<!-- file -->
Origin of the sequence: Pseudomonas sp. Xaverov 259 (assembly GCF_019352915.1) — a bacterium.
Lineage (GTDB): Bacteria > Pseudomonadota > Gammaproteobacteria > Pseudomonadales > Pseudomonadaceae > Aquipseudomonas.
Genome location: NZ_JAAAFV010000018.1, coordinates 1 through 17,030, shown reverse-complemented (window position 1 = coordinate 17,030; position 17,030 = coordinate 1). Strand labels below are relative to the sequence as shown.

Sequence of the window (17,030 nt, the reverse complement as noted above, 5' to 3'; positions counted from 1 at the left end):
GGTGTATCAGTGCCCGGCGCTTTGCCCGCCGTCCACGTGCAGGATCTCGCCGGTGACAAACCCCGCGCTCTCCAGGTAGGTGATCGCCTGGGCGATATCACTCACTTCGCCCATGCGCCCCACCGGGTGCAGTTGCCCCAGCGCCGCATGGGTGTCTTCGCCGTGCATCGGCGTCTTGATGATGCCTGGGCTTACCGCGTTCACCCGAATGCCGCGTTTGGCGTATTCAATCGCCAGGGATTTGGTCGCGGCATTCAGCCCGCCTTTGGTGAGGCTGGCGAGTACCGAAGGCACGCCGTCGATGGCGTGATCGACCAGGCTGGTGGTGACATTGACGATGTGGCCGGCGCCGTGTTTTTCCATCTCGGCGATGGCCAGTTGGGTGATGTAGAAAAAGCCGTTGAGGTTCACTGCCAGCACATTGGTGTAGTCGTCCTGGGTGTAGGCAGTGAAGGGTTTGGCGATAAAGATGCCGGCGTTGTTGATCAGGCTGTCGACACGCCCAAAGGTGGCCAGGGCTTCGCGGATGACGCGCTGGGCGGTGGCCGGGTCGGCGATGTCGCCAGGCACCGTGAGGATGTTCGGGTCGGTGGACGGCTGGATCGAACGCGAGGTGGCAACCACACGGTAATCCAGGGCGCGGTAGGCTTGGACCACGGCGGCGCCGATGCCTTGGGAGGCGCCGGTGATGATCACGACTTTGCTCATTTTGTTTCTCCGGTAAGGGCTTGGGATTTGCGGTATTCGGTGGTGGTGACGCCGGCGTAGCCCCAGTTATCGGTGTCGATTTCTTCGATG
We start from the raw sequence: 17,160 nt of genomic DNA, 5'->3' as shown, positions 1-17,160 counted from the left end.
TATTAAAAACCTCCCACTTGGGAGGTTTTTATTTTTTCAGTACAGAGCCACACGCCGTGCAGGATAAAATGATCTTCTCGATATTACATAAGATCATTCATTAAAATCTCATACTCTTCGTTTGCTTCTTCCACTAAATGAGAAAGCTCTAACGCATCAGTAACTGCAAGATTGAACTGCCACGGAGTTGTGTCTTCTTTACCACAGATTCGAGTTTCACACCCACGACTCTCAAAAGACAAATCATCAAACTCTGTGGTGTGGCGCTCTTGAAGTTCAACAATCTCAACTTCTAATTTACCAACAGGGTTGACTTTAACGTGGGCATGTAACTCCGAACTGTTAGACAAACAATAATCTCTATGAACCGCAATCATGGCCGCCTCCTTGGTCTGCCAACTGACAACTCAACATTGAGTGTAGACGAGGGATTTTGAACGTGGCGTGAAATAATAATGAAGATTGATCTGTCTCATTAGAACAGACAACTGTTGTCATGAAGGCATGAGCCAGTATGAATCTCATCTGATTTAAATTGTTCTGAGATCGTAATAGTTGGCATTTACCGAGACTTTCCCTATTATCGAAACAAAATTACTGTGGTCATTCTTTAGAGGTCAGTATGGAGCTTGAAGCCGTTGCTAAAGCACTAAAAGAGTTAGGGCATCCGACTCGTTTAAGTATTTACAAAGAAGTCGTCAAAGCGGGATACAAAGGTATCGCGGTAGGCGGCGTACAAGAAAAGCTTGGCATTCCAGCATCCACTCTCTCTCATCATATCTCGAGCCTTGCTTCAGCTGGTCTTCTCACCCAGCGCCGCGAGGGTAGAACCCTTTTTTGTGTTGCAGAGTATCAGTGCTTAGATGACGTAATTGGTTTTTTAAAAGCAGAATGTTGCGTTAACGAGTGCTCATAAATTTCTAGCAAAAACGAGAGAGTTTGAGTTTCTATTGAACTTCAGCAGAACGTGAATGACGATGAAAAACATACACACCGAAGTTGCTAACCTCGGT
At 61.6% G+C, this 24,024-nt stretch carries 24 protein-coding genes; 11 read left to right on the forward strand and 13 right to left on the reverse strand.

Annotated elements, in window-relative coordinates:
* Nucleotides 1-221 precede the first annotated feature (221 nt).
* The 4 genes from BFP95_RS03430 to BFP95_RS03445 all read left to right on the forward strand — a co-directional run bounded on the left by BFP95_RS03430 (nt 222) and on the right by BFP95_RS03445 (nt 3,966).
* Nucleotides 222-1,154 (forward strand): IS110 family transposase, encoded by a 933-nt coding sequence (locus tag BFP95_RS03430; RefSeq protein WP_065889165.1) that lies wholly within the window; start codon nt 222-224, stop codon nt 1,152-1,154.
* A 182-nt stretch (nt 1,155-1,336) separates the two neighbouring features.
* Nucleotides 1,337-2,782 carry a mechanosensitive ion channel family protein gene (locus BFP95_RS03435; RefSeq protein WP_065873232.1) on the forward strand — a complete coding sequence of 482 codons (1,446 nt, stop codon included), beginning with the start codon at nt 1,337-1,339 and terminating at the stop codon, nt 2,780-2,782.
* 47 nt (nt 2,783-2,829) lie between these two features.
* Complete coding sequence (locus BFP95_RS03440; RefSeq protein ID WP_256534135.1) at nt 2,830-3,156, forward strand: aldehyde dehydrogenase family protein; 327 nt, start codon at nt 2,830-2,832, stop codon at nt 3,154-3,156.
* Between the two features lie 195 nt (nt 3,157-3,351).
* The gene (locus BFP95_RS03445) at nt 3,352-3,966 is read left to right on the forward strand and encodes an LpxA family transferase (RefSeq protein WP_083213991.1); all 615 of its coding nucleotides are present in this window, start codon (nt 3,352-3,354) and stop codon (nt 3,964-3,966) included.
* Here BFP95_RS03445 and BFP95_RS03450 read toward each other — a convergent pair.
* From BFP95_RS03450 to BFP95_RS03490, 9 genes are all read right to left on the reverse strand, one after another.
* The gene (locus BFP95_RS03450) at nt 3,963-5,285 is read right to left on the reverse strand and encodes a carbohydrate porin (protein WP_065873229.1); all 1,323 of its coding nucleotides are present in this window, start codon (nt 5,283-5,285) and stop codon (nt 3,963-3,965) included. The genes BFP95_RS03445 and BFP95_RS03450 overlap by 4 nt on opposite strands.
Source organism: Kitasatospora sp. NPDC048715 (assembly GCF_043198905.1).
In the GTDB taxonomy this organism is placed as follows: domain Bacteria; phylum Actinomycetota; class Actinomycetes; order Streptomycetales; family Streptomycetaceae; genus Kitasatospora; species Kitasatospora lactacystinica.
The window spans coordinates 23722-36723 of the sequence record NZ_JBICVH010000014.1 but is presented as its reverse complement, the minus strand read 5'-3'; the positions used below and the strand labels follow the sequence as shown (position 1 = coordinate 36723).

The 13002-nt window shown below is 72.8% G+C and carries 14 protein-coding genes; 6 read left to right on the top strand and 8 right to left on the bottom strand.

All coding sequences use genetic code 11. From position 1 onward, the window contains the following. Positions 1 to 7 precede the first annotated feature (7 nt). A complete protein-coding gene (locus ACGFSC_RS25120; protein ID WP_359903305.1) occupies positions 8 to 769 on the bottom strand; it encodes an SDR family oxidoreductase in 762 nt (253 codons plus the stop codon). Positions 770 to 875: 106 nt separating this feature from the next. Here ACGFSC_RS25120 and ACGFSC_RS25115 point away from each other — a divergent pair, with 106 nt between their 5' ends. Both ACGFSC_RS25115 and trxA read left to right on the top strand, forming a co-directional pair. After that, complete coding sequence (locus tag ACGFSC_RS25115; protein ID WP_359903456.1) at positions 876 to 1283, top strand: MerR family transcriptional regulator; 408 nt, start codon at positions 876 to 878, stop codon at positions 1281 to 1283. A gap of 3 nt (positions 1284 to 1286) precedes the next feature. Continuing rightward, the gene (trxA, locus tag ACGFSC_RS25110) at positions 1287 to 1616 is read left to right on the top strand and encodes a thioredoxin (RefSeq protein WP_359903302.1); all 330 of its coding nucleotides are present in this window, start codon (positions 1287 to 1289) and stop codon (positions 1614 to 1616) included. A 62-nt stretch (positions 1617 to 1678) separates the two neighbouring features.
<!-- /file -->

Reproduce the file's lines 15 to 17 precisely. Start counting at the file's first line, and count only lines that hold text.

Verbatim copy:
* 47 nt (nt 2,783-2,829) lie between these two features.
* Complete coding sequence (locus BFP95_RS03440; RefSeq protein ID WP_256534135.1) at nt 2,830-3,156, forward strand: aldehyde dehydrogenase family protein; 327 nt, start codon at nt 2,830-2,832, stop codon at nt 3,154-3,156.
* Between the two features lie 195 nt (nt 3,157-3,351).